- Right to not be subject to decisions based solely on automated processing of personal information
- Right to submit a complaint to the Information Regulator
- Right to initiate civil proceedings for any violation
What are the principles of data processing in POPIA?
POPIA sets out eight conditions for someone to use and process an individual’s personal information. They are:
- Accountability: The responsible party is accountable for compliance with the act i.e. they must ensure that the conditions for lawful processing are complied with.
- Processing limitation: Personal information must be processed lawfully and in a reasonable manner that does not infringe on the privacy of the data subject.
- Purpose specification: The responsible party must only collect personal information for a specific, explicitly defined purpose, and must not retain the information for longer than necessary to meet that purpose.
- Further processing limitation: The responsible party should only process the information they need to adequately fulfil the purpose for which it is being used.
- Information quality: The responsible party must ensure the personal information collected is complete, accurate, up-to-date and not misleading.
- Openness: The responsible party must main the documentation of all processing and take steps to ensure information is provided to the data subject transparently.
- Security safeguards: The responsible party must (i) take reasonable technical and organizational measures to secure personal information and (ii) ensure that the operator who processes personal information for the business establishes and maintains these security measures. (iii) notify the regulator and the data subject as soon as reasonably possible, in case of a data breach or compromise.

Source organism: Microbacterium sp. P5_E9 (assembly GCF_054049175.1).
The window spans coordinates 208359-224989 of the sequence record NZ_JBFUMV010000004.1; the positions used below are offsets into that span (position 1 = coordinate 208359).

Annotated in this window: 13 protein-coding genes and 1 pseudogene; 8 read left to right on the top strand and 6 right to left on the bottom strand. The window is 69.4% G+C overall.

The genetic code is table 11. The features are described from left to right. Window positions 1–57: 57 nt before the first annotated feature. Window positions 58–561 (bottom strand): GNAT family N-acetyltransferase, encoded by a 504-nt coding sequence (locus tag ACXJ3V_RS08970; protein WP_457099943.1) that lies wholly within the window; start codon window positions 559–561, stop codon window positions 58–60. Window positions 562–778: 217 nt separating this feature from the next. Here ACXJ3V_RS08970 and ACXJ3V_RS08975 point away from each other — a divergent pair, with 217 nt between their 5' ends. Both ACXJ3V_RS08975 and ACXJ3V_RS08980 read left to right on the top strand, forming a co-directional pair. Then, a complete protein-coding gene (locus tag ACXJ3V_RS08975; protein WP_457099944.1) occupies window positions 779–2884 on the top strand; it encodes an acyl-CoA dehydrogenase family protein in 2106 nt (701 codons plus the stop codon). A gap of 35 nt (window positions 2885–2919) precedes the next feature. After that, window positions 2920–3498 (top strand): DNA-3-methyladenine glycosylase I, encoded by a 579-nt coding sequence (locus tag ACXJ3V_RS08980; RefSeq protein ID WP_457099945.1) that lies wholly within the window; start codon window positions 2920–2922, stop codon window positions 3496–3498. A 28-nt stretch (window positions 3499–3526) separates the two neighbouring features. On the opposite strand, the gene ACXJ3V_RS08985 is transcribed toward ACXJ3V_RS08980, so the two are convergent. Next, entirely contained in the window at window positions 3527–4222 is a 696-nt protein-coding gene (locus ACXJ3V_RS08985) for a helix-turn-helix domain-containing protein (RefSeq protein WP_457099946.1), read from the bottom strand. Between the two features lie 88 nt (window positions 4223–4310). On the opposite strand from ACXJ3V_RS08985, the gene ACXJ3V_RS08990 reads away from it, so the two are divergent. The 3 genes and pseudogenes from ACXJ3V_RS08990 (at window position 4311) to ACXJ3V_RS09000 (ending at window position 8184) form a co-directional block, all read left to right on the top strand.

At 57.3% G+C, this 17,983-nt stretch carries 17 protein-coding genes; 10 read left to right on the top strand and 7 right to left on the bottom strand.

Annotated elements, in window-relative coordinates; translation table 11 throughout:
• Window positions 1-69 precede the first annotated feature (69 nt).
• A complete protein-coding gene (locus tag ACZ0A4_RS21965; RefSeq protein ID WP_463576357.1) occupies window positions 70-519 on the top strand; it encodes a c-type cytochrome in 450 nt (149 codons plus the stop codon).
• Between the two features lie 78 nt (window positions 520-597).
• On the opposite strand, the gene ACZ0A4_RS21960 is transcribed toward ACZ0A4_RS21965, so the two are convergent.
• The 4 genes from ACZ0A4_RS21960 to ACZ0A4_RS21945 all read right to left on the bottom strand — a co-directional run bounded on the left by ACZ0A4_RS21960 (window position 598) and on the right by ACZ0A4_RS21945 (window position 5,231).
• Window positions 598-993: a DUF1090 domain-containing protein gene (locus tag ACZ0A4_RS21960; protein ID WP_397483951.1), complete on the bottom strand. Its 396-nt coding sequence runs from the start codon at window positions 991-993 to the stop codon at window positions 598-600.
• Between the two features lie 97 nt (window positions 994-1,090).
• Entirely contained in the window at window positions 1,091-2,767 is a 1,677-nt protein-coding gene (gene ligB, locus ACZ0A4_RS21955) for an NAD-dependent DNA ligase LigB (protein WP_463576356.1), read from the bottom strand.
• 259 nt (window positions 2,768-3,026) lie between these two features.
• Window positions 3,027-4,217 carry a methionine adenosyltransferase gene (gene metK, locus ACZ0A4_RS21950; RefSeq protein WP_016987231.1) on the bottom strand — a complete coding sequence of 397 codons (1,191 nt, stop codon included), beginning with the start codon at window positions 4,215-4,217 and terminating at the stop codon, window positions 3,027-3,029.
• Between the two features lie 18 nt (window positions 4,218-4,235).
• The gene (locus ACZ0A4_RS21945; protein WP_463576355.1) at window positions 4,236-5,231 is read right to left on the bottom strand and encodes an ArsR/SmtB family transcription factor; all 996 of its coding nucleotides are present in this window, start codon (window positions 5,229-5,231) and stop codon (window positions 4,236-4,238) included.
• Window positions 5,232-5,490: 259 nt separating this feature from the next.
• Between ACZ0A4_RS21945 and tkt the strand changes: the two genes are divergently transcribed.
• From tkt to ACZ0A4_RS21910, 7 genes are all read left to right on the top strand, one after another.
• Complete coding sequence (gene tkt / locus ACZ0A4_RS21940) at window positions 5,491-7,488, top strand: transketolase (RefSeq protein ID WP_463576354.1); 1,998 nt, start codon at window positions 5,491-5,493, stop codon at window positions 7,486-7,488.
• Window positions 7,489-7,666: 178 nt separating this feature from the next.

- Data subject participation: The responsible party must allow data subjects to access their personal information, including the identity of any third parties it is shared with. Businesses may also be required to correct, delete or destroy personal information.
What does POPIA say about consent?
POPIA states that personal information may only be processed if the data subject consents unless the individual already has a contract in place with an organisation and where the processing of their personal information is required in terms of the contract, or where there is a reason in law for collecting or processing personal information.
POPIA’s definition of consent
“Voluntary, specific and informed expression of will in terms of which permission is given for the processing of personal information.”
Similar to GDPR consent requirements, consent must be:
- Voluntarily i.e. the data subject must have an active choice and consent should not be made conditional for using a product, service etc. This means cookie walls are not permissible under POPIA.
- Specific i.e. consent should also be taken for a specific purpose and cannot be vague, or ambiguous. POPIA states that the “personal information must be collected for a specific, explicitly defined and lawful purpose related to a function or activity of the responsible party”. For instance, if consent is required for sending marketing emails, take explicit consent for only that purpose.
- Informed i.e. the data subject should be made aware of what they are consenting to and how their data will be processed upfront.
What are the exemptions from consent in POPIA?
- Contract: The processing is necessary to carry out actions as per the contract to which the data subject is a party.
- Legal obligation: The processing is required to fulfil an obligation imposed by law on the responsible party.
- Legitimate interest: The processing is in the interest of the data subject.
- Performance of law: The processing is necessary for the performance of a public law duty by a public body.